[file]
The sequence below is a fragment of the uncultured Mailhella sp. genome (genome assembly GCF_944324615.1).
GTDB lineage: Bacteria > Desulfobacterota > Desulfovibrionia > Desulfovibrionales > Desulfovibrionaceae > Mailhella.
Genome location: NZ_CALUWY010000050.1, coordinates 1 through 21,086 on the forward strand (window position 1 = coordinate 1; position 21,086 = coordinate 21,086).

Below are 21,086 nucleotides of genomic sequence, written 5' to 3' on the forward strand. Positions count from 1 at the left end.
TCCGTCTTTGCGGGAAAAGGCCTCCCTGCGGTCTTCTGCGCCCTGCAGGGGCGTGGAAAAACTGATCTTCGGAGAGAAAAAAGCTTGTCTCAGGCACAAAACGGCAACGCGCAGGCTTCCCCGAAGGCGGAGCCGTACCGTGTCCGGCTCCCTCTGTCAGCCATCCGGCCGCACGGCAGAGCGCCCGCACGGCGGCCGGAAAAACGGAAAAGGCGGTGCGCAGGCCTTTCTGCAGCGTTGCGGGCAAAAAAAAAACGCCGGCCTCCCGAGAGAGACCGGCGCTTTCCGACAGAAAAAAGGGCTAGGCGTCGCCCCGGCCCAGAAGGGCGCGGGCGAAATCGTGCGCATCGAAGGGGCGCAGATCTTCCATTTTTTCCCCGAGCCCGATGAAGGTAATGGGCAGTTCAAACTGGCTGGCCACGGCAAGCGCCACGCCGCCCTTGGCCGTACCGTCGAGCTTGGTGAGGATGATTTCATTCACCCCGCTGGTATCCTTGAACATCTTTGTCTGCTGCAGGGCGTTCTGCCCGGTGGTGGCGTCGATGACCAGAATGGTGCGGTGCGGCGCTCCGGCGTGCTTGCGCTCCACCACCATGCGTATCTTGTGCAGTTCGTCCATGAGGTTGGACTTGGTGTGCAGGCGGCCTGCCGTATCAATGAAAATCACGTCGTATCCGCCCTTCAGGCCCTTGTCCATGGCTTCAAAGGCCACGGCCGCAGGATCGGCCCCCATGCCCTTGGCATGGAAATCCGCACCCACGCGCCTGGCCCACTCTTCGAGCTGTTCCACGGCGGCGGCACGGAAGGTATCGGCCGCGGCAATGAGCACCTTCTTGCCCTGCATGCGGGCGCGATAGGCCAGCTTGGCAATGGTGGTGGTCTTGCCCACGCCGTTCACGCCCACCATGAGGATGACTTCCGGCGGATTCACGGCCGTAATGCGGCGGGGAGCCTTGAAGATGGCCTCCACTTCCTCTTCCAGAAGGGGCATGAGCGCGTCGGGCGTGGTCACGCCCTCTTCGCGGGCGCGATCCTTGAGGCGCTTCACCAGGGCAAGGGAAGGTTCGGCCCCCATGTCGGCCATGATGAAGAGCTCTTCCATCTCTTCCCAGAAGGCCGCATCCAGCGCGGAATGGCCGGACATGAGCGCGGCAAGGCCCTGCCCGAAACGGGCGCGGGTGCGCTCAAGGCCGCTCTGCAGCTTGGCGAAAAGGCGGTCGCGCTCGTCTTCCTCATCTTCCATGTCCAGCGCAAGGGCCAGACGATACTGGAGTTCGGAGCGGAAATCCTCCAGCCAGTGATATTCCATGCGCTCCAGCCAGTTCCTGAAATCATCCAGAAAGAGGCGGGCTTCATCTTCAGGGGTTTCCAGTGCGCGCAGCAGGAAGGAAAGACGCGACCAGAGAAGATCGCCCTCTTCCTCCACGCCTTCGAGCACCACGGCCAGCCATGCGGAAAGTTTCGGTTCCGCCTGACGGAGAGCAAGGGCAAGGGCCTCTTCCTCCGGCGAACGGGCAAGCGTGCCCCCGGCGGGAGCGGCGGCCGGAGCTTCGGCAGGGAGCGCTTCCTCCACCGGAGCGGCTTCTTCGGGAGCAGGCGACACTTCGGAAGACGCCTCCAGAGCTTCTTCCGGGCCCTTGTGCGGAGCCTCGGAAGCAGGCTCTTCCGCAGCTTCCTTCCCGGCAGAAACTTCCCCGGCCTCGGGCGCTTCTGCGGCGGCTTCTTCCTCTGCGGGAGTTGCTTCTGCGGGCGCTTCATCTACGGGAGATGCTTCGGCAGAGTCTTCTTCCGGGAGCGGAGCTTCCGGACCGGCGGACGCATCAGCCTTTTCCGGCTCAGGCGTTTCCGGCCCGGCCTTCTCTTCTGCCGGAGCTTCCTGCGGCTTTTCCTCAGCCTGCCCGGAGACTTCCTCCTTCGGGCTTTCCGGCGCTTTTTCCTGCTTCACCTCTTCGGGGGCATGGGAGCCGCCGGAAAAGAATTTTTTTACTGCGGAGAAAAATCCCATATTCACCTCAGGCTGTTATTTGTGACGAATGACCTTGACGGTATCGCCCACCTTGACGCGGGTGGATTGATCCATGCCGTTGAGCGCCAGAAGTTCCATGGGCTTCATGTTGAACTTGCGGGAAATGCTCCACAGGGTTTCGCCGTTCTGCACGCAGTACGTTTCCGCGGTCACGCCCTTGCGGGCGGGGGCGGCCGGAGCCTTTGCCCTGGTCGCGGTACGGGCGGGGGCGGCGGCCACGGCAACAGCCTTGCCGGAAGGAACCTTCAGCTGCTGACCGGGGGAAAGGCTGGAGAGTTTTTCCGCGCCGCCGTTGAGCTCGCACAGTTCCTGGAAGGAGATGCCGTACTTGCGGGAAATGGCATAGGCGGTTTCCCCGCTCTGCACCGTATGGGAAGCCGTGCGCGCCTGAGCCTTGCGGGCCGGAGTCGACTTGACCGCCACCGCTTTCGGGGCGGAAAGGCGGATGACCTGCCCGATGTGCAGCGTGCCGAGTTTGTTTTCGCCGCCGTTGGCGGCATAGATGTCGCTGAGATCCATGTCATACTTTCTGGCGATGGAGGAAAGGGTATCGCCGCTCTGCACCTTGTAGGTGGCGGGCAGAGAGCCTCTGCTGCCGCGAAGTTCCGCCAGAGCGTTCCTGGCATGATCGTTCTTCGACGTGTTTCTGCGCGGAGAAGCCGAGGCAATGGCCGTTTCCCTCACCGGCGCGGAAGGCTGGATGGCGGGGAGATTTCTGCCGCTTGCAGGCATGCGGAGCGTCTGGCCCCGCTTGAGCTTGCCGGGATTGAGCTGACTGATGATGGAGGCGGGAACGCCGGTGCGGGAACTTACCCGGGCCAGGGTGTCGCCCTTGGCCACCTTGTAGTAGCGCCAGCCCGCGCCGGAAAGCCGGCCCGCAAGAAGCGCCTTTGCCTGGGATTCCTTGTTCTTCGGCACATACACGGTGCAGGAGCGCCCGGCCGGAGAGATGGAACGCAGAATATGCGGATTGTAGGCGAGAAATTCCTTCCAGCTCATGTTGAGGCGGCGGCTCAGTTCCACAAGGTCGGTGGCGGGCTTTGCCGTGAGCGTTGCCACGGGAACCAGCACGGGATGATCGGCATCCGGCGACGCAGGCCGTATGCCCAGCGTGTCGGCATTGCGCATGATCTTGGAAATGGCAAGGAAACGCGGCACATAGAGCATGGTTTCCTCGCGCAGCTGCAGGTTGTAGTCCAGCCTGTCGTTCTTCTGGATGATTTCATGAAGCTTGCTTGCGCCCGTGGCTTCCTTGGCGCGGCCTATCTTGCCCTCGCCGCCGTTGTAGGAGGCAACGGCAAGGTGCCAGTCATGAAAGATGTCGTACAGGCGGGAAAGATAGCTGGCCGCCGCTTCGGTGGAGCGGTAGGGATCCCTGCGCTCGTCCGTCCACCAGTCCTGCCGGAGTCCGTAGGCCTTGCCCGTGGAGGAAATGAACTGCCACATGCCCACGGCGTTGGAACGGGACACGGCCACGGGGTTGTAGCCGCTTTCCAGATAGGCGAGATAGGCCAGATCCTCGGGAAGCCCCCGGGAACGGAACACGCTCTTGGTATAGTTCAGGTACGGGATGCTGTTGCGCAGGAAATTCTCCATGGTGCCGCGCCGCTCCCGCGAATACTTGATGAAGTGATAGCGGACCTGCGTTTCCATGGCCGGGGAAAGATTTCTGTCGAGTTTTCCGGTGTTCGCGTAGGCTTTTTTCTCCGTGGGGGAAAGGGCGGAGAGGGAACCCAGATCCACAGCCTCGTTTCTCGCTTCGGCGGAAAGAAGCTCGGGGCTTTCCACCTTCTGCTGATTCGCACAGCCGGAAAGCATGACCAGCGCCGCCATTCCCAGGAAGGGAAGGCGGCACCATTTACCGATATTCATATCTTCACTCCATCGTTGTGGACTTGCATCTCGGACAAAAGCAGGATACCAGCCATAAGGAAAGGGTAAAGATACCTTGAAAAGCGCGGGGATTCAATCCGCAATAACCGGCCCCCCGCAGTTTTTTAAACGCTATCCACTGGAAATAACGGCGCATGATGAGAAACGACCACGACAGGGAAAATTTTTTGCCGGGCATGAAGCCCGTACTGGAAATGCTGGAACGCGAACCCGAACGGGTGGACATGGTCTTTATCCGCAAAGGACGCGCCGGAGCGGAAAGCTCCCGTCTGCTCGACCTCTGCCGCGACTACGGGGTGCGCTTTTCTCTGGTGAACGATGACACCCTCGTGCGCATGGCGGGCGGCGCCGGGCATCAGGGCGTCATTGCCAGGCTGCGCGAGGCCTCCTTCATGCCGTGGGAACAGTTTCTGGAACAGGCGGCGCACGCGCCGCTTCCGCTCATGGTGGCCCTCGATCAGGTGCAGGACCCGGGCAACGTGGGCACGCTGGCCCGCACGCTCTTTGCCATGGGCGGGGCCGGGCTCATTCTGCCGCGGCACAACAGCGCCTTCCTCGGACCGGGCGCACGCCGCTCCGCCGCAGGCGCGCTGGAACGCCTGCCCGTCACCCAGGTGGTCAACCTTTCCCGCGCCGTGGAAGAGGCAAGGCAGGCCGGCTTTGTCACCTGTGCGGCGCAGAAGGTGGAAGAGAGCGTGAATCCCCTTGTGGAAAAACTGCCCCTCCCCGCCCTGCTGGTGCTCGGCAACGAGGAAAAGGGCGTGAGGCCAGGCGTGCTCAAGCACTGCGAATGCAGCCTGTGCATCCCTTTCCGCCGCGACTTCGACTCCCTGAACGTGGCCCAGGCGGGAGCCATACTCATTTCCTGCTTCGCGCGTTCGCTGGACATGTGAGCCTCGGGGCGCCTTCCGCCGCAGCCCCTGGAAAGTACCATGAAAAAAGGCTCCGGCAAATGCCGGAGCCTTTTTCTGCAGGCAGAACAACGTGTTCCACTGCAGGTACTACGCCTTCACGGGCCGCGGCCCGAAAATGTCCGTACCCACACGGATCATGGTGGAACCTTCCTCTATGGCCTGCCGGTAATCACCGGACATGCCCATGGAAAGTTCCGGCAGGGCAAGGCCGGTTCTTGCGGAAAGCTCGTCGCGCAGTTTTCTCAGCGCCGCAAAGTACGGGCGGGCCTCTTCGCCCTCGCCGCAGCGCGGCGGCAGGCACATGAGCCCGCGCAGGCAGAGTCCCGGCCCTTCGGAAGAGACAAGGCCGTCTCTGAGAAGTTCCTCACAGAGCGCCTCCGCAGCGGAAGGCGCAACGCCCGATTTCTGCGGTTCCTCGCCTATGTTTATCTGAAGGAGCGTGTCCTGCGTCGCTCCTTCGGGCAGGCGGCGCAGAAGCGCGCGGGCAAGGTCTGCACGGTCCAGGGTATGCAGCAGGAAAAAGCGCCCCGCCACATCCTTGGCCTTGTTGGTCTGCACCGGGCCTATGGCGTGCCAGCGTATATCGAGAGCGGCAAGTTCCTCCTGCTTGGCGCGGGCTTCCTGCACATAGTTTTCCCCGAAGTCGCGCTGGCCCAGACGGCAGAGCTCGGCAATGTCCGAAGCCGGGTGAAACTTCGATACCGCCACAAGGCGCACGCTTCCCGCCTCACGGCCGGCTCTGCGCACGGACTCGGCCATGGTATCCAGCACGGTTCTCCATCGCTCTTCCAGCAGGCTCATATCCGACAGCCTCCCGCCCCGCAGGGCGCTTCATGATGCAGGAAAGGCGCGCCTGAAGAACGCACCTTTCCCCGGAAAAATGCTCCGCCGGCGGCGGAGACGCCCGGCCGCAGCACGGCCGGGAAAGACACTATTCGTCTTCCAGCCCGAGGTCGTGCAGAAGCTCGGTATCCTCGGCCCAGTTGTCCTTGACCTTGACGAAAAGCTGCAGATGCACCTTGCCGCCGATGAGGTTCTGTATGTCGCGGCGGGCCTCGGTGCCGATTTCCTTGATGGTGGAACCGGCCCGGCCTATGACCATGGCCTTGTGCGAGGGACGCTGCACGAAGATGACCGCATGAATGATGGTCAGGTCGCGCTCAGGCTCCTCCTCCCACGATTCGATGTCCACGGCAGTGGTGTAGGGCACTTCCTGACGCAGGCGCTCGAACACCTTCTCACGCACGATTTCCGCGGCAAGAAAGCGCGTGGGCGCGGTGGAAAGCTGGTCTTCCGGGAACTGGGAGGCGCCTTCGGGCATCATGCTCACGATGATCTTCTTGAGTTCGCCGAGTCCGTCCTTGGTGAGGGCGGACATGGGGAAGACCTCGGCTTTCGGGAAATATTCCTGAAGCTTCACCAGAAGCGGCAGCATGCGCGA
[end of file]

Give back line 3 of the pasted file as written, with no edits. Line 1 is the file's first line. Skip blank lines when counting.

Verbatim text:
Genome location: NZ_CALUWY010000050.1, coordinates 1 through 21,086 on the forward strand (window position 1 = coordinate 1; position 21,086 = coordinate 21,086).